Preference in bat house design by the evening bat (nycticeius humeralis) (pdf download available)
Factors that increase bat house success include appropriate external color, large landing areas, and mounting on buildings in areas with low disturbance, and low canopy cover
However, little research has been conducted to determine the most effective design for attracting specific species of bats
We attempted to create roosting sites specifically for evening bats (Nycticeius humeralis).
Preliminary findings from our research, as well as published information on evening bats, suggest that they may be especially beneficial in pest suppression because they forage within the canopy of pecan orchards, have small foraging ranges, prefer orchards with old pecan trees, and consume pecan nut casebearer (Acrobasis nuxvorella) moths, one of the most devastating nut-feeding insects that occur in pecans
In addition, evening bats are thought to be in decline due to loss of old growth forest habitat.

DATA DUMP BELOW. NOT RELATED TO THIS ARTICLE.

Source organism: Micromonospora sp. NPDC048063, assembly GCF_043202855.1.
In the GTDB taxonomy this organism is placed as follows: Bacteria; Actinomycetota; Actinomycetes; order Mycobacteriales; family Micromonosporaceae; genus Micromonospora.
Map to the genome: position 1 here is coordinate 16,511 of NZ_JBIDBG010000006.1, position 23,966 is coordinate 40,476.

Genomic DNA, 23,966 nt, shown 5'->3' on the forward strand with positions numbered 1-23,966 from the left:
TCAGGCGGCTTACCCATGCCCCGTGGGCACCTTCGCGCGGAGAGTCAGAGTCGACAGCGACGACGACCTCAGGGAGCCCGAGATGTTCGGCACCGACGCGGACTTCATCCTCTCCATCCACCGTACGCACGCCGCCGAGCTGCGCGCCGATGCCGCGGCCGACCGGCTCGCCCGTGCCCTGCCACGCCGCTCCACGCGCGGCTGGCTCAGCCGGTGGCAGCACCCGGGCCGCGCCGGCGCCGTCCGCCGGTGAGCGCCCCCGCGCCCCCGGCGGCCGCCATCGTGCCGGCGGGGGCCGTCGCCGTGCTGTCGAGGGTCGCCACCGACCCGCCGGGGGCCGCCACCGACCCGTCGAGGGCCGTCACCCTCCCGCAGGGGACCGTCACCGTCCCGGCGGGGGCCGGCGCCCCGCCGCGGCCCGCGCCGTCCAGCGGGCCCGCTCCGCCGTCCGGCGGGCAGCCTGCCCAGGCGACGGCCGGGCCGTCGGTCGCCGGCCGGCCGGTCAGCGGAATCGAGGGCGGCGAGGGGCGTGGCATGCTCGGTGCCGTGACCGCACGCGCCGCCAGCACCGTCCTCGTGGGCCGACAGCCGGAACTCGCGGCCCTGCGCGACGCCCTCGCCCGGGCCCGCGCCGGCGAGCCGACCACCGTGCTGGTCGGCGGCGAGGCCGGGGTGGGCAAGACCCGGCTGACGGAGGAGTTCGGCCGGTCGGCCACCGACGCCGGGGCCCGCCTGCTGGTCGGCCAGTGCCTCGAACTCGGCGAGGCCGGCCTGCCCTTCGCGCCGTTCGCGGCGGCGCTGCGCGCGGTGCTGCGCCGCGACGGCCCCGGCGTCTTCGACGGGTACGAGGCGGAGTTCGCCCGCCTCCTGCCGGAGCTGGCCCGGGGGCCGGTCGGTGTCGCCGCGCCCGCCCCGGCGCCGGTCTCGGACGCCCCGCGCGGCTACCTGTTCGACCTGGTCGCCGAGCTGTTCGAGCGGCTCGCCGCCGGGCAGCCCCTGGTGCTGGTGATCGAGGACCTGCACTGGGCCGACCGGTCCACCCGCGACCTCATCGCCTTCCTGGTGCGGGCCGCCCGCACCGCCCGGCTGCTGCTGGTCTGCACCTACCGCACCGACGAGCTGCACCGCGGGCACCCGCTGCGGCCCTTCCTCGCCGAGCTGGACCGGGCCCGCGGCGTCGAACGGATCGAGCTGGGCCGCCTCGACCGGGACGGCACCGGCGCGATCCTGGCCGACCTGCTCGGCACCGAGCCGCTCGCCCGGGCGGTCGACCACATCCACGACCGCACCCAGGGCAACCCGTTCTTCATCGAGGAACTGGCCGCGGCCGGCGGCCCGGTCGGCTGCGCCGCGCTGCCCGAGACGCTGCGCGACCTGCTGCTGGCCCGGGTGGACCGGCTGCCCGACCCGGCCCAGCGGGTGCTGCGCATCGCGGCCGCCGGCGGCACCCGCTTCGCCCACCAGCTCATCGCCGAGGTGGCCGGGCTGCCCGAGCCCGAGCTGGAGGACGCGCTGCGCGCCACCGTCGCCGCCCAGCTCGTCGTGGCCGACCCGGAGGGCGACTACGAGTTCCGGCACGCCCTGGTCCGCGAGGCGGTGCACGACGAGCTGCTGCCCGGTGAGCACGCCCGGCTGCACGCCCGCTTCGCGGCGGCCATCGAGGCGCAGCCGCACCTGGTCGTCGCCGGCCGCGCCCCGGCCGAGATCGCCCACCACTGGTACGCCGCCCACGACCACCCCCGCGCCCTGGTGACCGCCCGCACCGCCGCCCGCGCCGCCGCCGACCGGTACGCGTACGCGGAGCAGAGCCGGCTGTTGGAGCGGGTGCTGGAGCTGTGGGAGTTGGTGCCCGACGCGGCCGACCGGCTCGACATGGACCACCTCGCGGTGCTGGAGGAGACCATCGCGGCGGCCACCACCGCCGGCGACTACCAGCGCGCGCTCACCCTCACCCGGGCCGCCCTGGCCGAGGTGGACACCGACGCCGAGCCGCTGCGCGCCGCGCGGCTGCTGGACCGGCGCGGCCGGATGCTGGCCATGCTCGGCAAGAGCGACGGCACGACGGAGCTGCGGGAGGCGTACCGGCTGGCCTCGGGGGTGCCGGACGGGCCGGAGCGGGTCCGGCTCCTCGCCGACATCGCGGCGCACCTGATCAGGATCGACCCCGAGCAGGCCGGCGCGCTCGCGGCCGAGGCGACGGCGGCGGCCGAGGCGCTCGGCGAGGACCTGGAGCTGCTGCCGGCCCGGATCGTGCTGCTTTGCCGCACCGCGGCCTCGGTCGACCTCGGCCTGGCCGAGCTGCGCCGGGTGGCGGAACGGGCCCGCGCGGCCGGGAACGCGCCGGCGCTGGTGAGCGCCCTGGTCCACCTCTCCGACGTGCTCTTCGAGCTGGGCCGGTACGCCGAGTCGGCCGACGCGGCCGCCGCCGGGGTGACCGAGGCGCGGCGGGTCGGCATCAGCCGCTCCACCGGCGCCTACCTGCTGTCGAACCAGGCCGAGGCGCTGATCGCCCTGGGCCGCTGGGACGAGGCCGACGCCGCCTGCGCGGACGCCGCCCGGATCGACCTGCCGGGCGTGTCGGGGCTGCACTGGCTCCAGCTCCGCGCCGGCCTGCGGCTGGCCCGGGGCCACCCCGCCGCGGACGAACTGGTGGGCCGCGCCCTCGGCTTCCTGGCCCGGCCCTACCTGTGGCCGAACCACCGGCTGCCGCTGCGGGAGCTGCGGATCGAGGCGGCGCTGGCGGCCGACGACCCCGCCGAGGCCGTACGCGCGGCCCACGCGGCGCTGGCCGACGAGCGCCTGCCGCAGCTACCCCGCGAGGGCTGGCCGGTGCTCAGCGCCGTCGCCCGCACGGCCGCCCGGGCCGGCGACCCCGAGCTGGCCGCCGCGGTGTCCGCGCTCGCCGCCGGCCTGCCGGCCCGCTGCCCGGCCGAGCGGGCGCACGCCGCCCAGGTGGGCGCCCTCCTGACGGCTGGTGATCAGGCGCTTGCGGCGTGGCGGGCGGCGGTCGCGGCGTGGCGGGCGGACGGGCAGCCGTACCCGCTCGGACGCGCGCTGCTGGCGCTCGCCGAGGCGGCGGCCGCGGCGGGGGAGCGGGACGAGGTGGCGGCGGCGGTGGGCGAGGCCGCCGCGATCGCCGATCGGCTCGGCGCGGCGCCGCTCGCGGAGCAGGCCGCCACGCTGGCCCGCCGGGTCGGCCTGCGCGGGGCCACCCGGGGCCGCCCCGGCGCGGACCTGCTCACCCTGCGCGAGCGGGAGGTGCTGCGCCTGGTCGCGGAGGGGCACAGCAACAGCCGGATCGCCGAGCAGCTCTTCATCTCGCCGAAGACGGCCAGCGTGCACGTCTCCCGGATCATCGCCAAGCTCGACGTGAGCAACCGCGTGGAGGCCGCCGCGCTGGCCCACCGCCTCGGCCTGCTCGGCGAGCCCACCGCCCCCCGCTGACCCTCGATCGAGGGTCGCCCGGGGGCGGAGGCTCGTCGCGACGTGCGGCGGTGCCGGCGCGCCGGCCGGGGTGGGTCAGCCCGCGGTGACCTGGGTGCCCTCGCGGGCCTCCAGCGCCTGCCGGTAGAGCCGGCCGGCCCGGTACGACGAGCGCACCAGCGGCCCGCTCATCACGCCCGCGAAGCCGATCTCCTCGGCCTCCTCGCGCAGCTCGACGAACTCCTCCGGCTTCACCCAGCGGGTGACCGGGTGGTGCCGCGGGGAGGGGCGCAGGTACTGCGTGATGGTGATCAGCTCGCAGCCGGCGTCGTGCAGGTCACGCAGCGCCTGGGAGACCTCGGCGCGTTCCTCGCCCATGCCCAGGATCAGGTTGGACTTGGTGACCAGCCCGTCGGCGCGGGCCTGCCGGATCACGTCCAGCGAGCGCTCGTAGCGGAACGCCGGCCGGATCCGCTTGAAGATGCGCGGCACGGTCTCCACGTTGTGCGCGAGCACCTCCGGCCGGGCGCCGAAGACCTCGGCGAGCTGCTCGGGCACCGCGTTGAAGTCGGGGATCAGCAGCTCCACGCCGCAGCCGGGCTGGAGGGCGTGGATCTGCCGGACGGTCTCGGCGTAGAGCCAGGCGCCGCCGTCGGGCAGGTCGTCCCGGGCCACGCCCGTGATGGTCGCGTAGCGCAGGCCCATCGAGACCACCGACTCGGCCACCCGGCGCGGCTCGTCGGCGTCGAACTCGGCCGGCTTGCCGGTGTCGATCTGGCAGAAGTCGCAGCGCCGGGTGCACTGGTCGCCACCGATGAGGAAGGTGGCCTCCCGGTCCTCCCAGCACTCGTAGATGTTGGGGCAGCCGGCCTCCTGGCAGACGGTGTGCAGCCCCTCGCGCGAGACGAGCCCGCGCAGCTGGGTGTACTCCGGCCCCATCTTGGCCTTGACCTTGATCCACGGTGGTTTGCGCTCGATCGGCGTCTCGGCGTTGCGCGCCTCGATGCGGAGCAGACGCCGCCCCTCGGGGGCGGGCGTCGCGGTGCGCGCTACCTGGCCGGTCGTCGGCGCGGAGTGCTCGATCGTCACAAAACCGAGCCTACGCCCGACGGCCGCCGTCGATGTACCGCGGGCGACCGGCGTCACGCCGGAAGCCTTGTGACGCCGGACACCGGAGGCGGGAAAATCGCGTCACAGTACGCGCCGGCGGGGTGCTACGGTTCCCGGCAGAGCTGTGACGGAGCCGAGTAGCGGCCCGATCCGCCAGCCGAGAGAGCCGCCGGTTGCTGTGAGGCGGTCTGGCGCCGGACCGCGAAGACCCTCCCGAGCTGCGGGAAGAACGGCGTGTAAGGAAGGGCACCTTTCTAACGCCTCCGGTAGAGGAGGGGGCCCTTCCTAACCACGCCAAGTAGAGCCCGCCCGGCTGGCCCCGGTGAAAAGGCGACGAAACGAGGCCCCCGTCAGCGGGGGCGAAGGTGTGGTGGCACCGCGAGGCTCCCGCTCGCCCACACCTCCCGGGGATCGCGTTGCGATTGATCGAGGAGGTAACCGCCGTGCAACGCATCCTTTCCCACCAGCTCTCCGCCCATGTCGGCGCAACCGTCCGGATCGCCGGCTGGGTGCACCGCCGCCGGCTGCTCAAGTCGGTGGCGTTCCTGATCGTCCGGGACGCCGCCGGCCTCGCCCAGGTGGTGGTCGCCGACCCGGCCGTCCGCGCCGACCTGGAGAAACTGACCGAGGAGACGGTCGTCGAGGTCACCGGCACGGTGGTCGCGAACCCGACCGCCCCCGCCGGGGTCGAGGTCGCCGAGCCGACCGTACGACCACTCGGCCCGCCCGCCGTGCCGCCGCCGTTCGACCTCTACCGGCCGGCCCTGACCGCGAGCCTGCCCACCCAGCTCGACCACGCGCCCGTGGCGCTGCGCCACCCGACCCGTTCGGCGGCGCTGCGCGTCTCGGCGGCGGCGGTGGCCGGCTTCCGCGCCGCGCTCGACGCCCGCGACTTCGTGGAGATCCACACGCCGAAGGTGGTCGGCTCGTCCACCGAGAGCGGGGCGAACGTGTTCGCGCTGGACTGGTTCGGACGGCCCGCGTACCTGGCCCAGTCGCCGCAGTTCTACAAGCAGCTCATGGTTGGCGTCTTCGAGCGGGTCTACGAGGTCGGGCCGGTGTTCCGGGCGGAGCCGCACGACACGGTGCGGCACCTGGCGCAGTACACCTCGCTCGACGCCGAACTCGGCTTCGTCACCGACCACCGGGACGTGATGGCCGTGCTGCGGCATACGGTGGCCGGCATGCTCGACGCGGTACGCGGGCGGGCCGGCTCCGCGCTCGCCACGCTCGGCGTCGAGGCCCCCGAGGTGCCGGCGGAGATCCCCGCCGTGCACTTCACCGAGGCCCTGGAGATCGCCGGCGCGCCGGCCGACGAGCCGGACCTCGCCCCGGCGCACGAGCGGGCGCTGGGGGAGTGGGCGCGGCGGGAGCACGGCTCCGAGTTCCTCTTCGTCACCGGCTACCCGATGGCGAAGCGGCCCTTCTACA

We tested two commonly used bat house designs for their effectiveness in attracting and maintaining colonies of evening bats
We installed nine pairs of bat houses in three organic pecan orchards in central Texas.
Each pair consisted of one two-chamber rocket box and one standard medium three-chamber house.
We monitored each house for evening bat occupancy by documenting the presence of guano beneath the roost, visually monitoring the bats inside the house during the day, and recording echolocation calls during nightly emergences.
Preliminary results suggest that evening bats prefer rocket boxes to standard bat houses.
These findings will allow us to better attract this species to conventional pecan orchards and other areas where there are no large, old trees with suitable roosting cavities.
These cavities are beneficial to farmers wishing to reduce pests in pecan orchards and to evening bats that require suitable roost sites to sustain viable populations..